Onset of illness is usually nonspecific: fever, headache, malaise, myalgia, and anorexia. In unvaccinated populations, an estimated 30%-40% of mumps infections produce typical parotitis, as many as 20% of infections are asymptomatic, and up to 50% are associated with nonspecific or primarily respiratory symptoms. Although mumps is generally a mild and self-limited disease, complications of mumps infection can include deafness; orchitis, oophoritis, or mastitis (inflammation of the testicles, ovaries or breasts, respectively); pancreatitis; meningitis/encephalitis; and spontaneous abortion. With the exception of deafness, these complications are more frequent in adults than in children (9, 10).


Although vaccination against mumps is not a requirement for entry into any country (including the United States), travelers leaving the United States or living abroad should ensure they are immune to mumps.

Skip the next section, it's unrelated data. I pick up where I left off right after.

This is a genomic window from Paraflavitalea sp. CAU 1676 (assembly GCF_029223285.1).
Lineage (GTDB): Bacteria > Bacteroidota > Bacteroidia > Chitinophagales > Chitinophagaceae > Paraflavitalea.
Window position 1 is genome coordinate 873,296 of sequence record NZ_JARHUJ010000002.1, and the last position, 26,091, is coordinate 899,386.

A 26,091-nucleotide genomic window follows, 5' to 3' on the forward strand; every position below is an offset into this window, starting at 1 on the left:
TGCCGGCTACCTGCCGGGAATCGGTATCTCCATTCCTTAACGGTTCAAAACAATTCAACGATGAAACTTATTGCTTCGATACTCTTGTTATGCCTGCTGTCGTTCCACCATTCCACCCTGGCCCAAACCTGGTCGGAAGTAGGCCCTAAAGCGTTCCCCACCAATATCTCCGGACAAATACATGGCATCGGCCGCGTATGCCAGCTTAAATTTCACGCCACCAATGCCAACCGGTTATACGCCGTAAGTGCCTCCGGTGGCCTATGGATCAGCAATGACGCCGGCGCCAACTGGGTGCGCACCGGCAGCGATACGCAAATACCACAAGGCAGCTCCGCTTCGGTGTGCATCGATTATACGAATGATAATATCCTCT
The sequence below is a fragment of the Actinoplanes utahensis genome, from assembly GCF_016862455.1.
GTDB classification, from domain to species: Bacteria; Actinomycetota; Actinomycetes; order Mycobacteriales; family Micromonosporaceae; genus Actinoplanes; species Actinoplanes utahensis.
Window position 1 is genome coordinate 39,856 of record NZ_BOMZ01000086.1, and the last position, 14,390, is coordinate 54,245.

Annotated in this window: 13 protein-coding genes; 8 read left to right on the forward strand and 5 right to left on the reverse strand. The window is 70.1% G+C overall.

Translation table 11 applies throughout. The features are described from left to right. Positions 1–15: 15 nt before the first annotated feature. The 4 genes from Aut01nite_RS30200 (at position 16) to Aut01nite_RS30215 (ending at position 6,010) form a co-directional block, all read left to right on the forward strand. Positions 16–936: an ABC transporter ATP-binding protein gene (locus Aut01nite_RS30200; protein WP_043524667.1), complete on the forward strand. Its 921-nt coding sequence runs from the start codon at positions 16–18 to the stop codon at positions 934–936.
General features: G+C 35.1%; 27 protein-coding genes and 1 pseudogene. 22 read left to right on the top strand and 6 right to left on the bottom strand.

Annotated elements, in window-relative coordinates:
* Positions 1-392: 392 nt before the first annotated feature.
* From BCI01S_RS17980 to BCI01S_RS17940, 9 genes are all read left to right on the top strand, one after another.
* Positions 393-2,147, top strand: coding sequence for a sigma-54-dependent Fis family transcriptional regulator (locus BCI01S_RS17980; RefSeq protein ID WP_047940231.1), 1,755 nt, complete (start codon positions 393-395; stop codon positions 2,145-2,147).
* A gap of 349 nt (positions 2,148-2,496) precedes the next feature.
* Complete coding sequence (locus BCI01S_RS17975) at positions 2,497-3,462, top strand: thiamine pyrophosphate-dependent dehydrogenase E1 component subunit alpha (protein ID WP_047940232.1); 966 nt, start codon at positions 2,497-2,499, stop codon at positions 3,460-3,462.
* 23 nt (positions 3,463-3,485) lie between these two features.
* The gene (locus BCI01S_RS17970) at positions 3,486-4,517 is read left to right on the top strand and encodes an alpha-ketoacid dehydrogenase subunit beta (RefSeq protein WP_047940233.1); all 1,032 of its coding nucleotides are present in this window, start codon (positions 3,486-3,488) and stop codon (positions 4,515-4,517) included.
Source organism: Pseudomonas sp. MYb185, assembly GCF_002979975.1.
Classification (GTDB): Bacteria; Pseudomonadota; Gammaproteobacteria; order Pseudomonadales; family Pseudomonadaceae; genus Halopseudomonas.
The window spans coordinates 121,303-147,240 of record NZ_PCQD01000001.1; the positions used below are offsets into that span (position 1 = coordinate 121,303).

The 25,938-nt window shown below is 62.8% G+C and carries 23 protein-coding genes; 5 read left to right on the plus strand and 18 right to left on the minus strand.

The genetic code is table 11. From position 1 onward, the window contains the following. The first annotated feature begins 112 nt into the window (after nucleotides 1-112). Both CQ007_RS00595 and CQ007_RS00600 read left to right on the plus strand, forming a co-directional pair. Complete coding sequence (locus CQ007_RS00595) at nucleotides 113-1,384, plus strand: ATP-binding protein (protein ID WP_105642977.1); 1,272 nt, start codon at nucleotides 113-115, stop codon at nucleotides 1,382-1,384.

Mumps vaccine contains live, attenuated mumps virus. It is available as a monovalent formulation and in combination formulations, such as MMR and measles-mumps-rubella-varicella (MMRV). Combined MMR or MMRV vaccines are recommended whenever one or more of the individual components are indicated to provide optimal protection against measles, rubella, and varicella. Postlicensure studies in the United States demonstrated that one dose of mumps vaccine was 78%-91% effective in preventing clinical mumps with parotitis (9). Studies of vaccine effectiveness during outbreaks suggest substantially higher levels of protection with a second dose of MMR (11, 12). Vaccine effectiveness of approximately 90% has been reported for two doses of mumps-containing vaccine (12).

Mumps vaccine has not been demonstrated to be effective in preventing infection after exposure; however, it can be administered postexposure to provide protection against subsequent exposures. Immune globulin is not effective in prevent-ing mumps infection following an exposure and is not recommended.

Adverse Reactions, Precautions and Contrainidications to Mumps Vaccine

Refer to the Measles (Rubeola) section of this chapter for information on reactions following MMR or MMRV vaccine and additional precautions and contraindications.